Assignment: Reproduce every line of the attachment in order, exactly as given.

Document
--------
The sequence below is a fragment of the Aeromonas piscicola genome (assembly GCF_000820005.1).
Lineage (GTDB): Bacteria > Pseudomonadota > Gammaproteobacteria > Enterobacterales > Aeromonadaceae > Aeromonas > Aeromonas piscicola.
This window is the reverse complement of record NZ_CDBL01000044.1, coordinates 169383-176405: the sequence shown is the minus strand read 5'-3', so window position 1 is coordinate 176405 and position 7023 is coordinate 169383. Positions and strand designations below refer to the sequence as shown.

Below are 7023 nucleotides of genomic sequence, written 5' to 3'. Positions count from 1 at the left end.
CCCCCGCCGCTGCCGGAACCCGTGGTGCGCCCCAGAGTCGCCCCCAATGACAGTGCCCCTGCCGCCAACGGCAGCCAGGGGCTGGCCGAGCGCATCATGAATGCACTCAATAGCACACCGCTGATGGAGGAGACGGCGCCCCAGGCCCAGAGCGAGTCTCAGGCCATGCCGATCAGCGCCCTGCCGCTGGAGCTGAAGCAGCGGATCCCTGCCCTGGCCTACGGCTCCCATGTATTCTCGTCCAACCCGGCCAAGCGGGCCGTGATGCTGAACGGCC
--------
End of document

The sequence below is a fragment of the Aeromonas piscicola genome (assembly GCF_000820005.1).
Lineage (GTDB): Bacteria > Pseudomonadota > Gammaproteobacteria > Enterobacterales > Aeromonadaceae > Aeromonas > Aeromonas piscicola.
This window is the reverse complement of record NZ_CDBL01000044.1, coordinates 169383-176405: the sequence shown is the minus strand read 5'-3', so window position 1 is coordinate 176405 and position 7023 is coordinate 169383. Positions and strand designations below refer to the sequence as shown.

Below are 7023 nucleotides of genomic sequence, written 5' to 3'. Positions count from 1 at the left end.
CCCCCGCCGCTGCCGGAACCCGTGGTGCGCCCCAGAGTCGCCCCCAATGACAGTGCCCCTGCCGCCAACGGCAGCCAGGGGCTGGCCGAGCGCATCATGAATGCACTCAATAGCACACCGCTGATGGAGGAGACGGCGCCCCAGGCCCAGAGCGAGTCTCAGGCCATGCCGATCAGCGCCCTGCCGCTGGAGCTGAAGCAGCGGATCCCTGCCCTGGCCTACGGCTCCCATGTATTCTCGTCCAACCCGGCCAAGCGGGCCGTGATGCTGAACGGCC